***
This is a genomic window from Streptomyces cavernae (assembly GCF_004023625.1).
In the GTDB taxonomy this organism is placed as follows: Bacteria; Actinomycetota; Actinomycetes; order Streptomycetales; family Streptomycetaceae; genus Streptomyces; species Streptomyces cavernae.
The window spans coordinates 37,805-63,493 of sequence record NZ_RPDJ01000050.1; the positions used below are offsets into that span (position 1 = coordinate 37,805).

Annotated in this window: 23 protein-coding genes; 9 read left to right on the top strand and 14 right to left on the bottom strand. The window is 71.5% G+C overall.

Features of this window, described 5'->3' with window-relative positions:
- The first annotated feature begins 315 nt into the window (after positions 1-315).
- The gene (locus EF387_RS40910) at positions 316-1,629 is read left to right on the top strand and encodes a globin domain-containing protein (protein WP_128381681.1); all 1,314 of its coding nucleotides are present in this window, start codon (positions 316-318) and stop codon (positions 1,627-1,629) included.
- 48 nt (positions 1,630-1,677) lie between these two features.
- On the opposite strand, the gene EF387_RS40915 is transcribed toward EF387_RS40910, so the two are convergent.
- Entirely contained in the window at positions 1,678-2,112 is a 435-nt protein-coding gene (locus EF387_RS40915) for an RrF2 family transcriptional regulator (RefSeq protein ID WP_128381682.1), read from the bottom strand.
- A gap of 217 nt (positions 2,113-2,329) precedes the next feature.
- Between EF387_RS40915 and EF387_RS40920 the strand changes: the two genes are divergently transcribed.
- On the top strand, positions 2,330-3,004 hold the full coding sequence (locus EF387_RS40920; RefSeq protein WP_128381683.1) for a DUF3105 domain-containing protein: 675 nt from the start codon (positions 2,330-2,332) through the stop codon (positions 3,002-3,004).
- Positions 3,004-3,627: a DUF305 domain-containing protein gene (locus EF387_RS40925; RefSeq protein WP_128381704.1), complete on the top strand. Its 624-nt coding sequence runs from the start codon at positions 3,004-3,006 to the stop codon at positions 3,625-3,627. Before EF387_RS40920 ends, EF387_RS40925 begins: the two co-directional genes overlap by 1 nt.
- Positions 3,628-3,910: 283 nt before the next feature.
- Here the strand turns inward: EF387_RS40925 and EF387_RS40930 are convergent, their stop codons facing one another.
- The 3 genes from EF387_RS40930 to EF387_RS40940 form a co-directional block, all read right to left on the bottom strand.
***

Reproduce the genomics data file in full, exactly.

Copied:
This is a genomic window from Streptomyces cavernae (assembly GCF_004023625.1).
In the GTDB taxonomy this organism is placed as follows: Bacteria; Actinomycetota; Actinomycetes; order Streptomycetales; family Streptomycetaceae; genus Streptomyces; species Streptomyces cavernae.
The window spans coordinates 37,805-63,493 of sequence record NZ_RPDJ01000050.1; the positions used below are offsets into that span (position 1 = coordinate 37,805).

Annotated in this window: 23 protein-coding genes; 9 read left to right on the top strand and 14 right to left on the bottom strand. The window is 71.5% G+C overall.

Features of this window, described 5'->3' with window-relative positions:
- The first annotated feature begins 315 nt into the window (after positions 1-315).
- The gene (locus EF387_RS40910) at positions 316-1,629 is read left to right on the top strand and encodes a globin domain-containing protein (protein WP_128381681.1); all 1,314 of its coding nucleotides are present in this window, start codon (positions 316-318) and stop codon (positions 1,627-1,629) included.
- 48 nt (positions 1,630-1,677) lie between these two features.
- On the opposite strand, the gene EF387_RS40915 is transcribed toward EF387_RS40910, so the two are convergent.
- Entirely contained in the window at positions 1,678-2,112 is a 435-nt protein-coding gene (locus EF387_RS40915) for an RrF2 family transcriptional regulator (RefSeq protein ID WP_128381682.1), read from the bottom strand.
- A gap of 217 nt (positions 2,113-2,329) precedes the next feature.
- Between EF387_RS40915 and EF387_RS40920 the strand changes: the two genes are divergently transcribed.
- On the top strand, positions 2,330-3,004 hold the full coding sequence (locus EF387_RS40920; RefSeq protein WP_128381683.1) for a DUF3105 domain-containing protein: 675 nt from the start codon (positions 2,330-2,332) through the stop codon (positions 3,002-3,004).
- Positions 3,004-3,627: a DUF305 domain-containing protein gene (locus EF387_RS40925; RefSeq protein WP_128381704.1), complete on the top strand. Its 624-nt coding sequence runs from the start codon at positions 3,004-3,006 to the stop codon at positions 3,625-3,627. Before EF387_RS40920 ends, EF387_RS40925 begins: the two co-directional genes overlap by 1 nt.
- Positions 3,628-3,910: 283 nt before the next feature.
- Here the strand turns inward: EF387_RS40925 and EF387_RS40930 are convergent, their stop codons facing one another.
- The 3 genes from EF387_RS40930 to EF387_RS40940 form a co-directional block, all read right to left on the bottom strand.